What Every Girl Should Know

by: Doris Day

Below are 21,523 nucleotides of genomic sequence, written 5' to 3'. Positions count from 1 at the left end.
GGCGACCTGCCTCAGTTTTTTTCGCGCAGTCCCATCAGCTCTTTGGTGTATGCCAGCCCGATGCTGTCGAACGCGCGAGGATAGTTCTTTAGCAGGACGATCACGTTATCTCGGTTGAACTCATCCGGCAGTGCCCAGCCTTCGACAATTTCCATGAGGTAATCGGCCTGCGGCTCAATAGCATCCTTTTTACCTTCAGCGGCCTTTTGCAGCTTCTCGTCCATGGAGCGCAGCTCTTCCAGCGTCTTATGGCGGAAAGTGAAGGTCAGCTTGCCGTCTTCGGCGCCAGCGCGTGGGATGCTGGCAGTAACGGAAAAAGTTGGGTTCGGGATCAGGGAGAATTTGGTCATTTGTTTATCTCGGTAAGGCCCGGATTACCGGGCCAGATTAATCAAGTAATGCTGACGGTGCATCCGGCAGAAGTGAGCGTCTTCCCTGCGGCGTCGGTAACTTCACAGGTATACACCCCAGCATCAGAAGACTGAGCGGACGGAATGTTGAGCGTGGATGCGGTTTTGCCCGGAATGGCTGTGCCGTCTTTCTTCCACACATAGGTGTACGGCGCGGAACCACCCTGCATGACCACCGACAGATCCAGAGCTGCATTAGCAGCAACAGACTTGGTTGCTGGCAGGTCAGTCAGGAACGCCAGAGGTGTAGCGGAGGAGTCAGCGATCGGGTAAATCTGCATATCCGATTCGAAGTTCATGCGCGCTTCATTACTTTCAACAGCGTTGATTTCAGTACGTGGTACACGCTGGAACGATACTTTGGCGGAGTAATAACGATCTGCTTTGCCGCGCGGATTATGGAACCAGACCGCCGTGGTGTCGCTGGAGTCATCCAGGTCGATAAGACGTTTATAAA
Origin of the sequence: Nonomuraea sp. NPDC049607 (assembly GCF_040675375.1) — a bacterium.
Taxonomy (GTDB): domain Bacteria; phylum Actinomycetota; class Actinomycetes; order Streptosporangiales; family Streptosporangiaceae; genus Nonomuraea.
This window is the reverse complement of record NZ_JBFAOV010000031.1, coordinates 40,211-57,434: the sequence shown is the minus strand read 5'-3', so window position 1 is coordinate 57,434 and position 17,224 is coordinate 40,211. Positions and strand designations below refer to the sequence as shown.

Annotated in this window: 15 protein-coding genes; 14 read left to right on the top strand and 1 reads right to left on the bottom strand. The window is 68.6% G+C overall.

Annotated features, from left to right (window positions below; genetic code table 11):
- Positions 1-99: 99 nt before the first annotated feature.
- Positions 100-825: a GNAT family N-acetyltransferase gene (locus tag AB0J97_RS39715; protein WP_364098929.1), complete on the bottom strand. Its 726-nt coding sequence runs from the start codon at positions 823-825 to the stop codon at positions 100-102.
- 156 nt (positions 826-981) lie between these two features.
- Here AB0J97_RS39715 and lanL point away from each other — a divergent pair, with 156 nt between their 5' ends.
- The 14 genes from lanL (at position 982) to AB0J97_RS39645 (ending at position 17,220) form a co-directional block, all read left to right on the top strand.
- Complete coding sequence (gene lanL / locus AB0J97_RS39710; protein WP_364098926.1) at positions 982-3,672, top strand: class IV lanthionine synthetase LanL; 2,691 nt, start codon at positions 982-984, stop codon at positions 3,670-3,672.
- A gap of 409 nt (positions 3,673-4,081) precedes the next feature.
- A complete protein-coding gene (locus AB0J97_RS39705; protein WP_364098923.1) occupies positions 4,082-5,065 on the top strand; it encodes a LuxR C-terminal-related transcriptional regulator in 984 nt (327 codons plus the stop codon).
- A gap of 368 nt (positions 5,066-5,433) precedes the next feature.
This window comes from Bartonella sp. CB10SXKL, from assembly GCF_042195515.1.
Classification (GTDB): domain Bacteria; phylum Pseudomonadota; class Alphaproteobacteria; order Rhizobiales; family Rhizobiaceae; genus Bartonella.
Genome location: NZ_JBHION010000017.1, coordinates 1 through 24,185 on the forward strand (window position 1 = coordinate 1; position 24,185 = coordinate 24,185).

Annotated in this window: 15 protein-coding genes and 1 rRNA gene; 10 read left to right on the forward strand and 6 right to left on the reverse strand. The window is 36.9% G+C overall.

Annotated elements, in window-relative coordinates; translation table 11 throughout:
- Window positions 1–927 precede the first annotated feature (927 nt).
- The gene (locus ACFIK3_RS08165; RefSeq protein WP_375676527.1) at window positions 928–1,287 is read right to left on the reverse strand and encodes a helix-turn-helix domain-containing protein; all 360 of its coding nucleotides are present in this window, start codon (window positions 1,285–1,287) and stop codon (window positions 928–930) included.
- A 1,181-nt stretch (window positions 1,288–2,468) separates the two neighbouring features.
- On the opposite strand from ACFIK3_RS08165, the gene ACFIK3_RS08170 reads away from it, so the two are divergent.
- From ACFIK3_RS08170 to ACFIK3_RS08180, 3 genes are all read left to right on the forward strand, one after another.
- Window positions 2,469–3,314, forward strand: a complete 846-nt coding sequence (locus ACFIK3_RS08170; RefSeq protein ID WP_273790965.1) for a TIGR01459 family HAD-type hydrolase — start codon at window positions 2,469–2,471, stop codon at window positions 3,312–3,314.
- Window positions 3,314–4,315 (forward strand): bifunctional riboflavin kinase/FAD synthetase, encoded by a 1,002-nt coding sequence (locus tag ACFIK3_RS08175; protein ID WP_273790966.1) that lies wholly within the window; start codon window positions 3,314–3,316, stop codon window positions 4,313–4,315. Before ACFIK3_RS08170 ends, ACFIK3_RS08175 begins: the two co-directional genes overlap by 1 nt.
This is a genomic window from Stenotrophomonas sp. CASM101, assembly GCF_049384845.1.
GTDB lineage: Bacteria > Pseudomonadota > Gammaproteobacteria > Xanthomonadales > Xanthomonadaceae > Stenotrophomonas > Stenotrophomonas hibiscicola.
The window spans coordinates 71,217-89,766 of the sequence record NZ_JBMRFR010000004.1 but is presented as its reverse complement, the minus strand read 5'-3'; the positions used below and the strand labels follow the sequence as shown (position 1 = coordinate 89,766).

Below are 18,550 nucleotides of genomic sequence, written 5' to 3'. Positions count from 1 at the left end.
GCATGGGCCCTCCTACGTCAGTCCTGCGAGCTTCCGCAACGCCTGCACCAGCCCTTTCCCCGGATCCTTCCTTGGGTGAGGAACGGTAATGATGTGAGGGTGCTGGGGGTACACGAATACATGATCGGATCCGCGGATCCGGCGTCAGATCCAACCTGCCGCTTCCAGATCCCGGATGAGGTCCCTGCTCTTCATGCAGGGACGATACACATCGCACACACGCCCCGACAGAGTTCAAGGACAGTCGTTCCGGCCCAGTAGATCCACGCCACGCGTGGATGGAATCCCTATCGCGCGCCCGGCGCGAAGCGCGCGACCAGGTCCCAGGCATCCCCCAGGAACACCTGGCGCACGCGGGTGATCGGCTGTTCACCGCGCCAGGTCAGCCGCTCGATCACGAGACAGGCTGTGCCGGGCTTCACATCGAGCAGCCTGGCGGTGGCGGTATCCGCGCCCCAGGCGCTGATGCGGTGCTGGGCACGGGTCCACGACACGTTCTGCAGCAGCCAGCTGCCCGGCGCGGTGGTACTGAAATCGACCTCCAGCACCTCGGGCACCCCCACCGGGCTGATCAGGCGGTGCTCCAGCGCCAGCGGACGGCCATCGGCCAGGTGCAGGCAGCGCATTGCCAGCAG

When Doris Day entered the recording studio to make her annual LP in December 1959, she was arguably at her peak as a movie star, having seen the release two months earlier of Pillow Talk, the first of the frothy comedies she would make in the late '50s and early '60s. But as a recording artist, she seemed to be in trouble. Since 1957, when both Day by Day and the soundtrack to The Pajama Game, in which she starred, made the Top Ten, she had not cracked the album charts, failing with Day by Night (1958) and Cuttin' Capers (1959). Unfortunately, What Every Girl Should Know was not the album to reverse this pattern. The concept, as expressed in Robert Wells and David Holt's 1954 title song, was the offering of advice to females, much of it, as it happened, written by men. The heart of the album was three Rodgers & Hammerstein classics: "A Fellow Needs a Girl" from Allegro, "What's the Use of Wond'rin'" from Carousel, and "Something Wonderful" from The King and I. All counseled patience and fidelity in the face of male failings. Elsewhere, things alternated between the dire (Duke Ellington's "Mood Indigo") and the cheery ("When You're Smiling"). Day brought her usual measured conviction and precise phrasing to every song, whether it was a classic or, especially toward the end of the disc, a mediocre obscurity. As the acceptable roles of women changed over the years, the album dated to the point of being embarrassing, but audiences didn't respond to it at first, either. It was another commercial failure from an artist audiences were more than happy to watch on the big screen, but increasingly indifferent toward on the hi-fi. ~ William Ruhlmann

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